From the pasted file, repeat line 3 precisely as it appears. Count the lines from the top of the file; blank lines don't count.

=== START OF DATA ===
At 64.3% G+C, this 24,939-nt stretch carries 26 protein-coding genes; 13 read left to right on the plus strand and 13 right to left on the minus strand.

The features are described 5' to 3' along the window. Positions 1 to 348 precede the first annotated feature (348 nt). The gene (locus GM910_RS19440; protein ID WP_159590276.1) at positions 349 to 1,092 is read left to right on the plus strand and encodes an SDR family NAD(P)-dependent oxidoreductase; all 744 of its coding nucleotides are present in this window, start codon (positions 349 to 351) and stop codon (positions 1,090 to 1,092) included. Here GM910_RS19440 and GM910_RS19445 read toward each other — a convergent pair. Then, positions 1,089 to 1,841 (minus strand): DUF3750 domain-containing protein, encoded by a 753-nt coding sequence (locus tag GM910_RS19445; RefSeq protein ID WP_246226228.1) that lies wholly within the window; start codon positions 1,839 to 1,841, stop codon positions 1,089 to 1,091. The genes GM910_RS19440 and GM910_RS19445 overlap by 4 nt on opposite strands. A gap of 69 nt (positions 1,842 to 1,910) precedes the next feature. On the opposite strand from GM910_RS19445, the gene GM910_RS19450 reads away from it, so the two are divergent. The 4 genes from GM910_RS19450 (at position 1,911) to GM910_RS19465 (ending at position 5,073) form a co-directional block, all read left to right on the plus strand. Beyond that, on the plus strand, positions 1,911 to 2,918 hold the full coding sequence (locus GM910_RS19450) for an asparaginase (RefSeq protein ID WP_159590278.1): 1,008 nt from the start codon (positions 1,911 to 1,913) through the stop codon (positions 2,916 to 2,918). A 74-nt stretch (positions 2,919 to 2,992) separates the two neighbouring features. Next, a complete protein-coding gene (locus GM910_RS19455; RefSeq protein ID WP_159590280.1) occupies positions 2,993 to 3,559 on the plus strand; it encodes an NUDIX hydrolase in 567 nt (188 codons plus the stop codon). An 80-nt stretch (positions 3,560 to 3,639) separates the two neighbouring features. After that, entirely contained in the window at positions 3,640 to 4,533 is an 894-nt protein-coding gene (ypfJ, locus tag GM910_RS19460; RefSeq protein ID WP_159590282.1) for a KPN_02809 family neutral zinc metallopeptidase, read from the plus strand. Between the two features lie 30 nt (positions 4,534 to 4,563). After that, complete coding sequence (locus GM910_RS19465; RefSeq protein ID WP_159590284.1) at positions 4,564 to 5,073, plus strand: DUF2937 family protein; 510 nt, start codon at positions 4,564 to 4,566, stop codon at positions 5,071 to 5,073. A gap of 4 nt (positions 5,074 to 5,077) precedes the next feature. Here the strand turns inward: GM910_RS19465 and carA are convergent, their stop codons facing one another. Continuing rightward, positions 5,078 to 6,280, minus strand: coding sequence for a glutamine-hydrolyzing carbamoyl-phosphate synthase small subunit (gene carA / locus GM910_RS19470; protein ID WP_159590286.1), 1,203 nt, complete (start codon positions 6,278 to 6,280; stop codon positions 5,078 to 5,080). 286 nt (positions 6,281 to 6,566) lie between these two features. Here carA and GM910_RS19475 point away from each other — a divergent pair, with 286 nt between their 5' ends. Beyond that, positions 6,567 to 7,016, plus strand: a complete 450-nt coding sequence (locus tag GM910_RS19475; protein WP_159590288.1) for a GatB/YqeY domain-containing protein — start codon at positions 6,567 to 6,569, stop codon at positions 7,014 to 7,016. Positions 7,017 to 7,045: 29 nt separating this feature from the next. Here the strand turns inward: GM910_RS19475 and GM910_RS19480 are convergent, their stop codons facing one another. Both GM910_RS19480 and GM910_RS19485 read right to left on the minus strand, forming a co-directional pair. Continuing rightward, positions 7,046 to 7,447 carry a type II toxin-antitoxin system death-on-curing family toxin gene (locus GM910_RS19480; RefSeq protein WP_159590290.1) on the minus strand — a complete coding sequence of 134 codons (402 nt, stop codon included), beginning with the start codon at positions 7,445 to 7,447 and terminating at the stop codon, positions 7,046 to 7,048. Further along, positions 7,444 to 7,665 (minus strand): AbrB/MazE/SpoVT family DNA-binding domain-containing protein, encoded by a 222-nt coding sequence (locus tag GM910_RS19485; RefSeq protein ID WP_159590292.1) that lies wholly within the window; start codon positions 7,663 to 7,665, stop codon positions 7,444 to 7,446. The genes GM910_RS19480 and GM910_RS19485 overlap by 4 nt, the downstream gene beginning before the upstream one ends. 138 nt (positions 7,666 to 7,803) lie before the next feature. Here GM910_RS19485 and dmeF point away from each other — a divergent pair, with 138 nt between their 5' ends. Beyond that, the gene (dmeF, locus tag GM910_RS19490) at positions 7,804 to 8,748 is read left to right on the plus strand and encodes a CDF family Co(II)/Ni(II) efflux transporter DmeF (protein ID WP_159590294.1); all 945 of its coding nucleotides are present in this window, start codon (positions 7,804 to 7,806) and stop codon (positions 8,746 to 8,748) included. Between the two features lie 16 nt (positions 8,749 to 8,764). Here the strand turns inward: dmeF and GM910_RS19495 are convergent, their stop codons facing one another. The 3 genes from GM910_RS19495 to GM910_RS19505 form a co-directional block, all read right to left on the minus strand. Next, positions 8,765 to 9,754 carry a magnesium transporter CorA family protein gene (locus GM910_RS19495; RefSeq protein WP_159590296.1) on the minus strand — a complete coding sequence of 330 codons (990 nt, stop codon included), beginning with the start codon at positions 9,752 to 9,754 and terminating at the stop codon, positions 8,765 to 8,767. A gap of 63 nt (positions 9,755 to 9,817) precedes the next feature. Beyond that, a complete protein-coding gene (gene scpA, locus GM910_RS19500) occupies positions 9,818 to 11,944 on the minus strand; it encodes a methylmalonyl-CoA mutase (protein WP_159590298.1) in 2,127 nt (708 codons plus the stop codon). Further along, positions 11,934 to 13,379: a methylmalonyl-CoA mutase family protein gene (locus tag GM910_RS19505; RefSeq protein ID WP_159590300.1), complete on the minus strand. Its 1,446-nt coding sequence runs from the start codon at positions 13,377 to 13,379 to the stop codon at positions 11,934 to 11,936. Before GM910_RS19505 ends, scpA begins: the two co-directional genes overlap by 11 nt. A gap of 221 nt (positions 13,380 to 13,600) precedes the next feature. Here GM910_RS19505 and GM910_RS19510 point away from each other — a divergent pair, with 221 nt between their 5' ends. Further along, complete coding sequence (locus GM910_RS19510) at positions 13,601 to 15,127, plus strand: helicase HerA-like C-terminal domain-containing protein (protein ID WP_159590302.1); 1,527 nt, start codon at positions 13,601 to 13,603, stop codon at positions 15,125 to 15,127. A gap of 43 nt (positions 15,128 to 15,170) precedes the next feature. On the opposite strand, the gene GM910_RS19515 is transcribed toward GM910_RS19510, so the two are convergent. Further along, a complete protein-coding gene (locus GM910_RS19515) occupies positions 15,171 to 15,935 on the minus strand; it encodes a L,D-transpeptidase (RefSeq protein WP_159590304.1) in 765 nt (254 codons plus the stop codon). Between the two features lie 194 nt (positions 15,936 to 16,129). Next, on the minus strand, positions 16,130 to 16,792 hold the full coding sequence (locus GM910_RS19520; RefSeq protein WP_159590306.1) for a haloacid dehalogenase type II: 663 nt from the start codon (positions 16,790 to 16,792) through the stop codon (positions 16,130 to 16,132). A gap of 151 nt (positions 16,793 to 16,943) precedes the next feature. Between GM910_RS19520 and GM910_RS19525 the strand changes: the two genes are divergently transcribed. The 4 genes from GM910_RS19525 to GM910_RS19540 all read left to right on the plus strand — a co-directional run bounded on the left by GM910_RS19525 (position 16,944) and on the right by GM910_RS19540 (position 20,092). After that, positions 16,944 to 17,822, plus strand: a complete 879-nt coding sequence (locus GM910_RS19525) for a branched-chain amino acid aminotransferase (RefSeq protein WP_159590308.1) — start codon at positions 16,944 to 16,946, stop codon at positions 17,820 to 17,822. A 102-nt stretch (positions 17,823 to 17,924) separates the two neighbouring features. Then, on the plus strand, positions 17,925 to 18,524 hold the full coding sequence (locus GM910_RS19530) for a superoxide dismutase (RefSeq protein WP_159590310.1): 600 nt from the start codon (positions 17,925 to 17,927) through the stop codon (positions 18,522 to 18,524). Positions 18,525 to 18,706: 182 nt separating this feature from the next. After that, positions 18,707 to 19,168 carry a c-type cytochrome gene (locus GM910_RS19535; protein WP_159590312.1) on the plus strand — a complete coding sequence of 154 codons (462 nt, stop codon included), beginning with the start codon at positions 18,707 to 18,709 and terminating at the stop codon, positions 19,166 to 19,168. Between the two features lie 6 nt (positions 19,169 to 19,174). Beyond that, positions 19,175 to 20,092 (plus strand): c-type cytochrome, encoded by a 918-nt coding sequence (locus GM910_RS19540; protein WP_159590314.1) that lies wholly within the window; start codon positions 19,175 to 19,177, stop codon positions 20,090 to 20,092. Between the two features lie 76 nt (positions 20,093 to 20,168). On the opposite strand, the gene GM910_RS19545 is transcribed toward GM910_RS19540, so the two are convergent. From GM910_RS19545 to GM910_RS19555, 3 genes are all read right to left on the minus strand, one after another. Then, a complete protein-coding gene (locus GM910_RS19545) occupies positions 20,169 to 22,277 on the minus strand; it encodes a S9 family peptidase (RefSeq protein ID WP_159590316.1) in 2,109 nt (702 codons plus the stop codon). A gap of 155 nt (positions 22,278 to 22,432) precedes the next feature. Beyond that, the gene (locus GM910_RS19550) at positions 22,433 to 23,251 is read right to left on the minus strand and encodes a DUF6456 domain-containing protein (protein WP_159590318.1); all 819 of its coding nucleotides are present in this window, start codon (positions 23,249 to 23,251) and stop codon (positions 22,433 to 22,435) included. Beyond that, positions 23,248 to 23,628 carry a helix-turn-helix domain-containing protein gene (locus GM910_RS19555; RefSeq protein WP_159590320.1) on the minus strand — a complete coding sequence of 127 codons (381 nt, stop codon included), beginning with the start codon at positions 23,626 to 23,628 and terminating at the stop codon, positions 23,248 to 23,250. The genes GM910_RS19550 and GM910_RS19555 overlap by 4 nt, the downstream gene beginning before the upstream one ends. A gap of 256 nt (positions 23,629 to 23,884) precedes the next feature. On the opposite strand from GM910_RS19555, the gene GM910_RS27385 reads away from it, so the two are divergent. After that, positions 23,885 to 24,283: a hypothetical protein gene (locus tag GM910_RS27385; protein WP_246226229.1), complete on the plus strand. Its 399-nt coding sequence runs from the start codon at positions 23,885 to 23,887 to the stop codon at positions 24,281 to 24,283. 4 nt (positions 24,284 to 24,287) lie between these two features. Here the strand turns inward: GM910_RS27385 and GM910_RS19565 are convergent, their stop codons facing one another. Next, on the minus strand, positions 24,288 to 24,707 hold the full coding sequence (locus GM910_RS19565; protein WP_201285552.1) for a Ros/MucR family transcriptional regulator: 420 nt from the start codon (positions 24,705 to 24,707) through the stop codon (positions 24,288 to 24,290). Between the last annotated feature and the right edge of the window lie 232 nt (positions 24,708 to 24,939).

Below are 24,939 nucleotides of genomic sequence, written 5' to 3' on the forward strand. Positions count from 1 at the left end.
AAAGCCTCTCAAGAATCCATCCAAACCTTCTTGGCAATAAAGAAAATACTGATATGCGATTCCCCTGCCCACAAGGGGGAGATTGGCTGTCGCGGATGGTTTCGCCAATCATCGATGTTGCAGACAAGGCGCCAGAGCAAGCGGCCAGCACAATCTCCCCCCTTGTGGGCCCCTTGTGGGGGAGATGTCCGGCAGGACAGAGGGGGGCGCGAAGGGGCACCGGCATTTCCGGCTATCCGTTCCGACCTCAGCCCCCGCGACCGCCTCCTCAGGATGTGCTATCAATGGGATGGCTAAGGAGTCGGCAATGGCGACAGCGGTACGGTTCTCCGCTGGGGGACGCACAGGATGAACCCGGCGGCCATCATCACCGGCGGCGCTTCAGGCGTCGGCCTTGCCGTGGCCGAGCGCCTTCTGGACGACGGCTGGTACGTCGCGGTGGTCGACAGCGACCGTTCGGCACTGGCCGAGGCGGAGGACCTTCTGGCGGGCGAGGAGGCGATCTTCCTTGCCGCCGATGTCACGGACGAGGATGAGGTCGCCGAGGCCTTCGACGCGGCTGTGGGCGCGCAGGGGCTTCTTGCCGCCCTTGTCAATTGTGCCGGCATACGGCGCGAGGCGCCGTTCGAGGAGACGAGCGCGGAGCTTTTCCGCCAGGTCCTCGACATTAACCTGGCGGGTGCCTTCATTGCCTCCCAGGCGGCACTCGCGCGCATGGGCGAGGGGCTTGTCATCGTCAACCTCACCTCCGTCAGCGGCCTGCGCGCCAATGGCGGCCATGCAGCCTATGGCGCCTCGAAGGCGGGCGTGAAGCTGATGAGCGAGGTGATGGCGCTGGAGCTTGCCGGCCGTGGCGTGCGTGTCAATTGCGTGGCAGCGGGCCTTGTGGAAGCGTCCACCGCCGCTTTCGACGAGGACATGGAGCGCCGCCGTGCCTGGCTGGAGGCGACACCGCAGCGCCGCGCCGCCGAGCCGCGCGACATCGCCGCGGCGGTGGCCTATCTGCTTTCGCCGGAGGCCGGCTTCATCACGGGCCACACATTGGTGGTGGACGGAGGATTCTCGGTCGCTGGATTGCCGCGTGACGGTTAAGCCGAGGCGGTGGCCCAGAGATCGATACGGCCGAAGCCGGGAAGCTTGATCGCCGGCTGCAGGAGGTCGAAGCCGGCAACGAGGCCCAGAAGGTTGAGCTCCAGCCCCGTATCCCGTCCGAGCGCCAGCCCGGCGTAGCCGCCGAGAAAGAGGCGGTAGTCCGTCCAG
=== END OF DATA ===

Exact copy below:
Below are 24,939 nucleotides of genomic sequence, written 5' to 3' on the forward strand. Positions count from 1 at the left end.